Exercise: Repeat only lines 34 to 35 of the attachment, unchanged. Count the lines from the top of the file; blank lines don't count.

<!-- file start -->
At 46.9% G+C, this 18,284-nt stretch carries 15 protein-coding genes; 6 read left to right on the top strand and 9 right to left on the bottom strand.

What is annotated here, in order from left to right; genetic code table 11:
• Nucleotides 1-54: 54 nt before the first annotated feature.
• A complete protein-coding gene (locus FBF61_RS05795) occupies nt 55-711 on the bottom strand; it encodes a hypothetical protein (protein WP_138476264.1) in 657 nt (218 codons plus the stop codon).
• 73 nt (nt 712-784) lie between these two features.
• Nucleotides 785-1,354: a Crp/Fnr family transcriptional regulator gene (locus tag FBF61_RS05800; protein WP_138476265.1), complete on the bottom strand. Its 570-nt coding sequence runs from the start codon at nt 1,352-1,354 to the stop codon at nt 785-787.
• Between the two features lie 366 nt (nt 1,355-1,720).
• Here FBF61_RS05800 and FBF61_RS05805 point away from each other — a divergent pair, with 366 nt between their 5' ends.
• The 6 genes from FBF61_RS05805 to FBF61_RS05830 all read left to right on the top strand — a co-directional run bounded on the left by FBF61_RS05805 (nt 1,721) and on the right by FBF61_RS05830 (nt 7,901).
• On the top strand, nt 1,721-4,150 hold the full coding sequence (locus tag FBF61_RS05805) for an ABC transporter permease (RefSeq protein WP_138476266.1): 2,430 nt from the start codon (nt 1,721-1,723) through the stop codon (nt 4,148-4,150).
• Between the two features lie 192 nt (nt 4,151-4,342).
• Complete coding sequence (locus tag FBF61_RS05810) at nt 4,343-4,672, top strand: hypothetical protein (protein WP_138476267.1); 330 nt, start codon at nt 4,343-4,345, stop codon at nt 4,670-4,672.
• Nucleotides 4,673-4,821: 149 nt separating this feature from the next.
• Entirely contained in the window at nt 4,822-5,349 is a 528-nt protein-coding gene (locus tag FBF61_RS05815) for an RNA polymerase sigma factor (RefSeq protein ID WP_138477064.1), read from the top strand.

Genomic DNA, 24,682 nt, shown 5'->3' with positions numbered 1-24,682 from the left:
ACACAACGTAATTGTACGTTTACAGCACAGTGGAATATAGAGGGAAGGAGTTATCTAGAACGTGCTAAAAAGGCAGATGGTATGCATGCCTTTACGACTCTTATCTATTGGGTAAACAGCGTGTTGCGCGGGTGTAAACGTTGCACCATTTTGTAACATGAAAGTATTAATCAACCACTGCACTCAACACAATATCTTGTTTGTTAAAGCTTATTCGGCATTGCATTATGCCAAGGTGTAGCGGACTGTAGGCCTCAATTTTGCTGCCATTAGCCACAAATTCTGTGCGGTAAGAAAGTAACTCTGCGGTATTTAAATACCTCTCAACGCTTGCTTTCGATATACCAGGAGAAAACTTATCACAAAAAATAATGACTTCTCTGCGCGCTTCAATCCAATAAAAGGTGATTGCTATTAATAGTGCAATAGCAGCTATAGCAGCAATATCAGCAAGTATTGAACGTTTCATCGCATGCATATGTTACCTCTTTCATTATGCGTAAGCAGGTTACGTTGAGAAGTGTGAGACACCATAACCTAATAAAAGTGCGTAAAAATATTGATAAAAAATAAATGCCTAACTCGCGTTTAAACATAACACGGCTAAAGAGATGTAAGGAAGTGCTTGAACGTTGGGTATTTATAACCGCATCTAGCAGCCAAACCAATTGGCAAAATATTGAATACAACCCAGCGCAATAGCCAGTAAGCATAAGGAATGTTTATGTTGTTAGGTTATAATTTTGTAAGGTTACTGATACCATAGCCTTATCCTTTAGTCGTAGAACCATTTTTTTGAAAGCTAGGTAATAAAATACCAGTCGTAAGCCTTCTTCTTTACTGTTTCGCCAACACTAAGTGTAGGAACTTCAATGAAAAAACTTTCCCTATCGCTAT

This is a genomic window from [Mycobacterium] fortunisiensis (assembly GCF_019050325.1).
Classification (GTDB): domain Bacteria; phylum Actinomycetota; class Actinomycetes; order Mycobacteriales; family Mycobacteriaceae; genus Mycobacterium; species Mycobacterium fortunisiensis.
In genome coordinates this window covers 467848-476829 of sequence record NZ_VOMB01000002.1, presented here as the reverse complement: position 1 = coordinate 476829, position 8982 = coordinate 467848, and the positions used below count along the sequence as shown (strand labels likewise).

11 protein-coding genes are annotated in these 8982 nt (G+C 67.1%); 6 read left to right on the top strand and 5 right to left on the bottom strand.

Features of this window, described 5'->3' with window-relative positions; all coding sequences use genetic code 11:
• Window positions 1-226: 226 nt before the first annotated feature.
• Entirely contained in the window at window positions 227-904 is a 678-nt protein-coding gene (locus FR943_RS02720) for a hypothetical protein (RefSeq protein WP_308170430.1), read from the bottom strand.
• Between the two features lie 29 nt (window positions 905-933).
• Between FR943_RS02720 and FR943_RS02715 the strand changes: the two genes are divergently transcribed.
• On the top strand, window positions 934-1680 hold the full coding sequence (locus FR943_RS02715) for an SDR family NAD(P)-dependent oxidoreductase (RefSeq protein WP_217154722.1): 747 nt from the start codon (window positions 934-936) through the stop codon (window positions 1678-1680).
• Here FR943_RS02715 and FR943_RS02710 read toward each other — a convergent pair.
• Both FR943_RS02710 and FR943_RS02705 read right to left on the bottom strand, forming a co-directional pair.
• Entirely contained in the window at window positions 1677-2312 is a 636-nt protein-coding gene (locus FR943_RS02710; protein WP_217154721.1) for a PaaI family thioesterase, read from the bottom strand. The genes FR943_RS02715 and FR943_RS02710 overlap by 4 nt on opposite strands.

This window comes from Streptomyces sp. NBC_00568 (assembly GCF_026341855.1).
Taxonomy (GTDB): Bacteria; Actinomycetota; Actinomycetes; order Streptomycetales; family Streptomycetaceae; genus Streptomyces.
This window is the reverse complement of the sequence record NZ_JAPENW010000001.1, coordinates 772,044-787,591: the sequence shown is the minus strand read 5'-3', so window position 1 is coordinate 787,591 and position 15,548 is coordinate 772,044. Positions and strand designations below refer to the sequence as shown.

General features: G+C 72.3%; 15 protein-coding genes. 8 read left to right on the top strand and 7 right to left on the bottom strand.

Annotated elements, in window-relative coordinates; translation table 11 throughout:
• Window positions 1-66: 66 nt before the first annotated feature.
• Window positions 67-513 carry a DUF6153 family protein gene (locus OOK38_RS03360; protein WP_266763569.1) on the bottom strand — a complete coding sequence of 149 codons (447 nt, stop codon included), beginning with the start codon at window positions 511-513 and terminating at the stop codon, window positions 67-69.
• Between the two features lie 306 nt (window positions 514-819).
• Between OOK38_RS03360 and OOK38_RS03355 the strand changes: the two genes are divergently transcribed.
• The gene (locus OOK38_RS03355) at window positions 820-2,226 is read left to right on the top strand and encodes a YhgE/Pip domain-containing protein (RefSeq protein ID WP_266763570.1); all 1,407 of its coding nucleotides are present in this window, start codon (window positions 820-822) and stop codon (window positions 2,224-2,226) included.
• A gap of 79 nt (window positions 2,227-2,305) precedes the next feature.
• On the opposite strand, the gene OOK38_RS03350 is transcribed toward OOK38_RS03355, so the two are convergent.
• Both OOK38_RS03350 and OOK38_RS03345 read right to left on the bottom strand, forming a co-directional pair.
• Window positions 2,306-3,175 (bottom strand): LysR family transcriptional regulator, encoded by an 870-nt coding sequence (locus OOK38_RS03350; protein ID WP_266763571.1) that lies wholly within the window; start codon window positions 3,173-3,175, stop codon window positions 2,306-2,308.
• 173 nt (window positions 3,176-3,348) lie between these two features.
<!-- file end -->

Annotated elements, in window-relative coordinates; translation table 11 throughout:
• Window positions 1-66: 66 nt before the first annotated feature.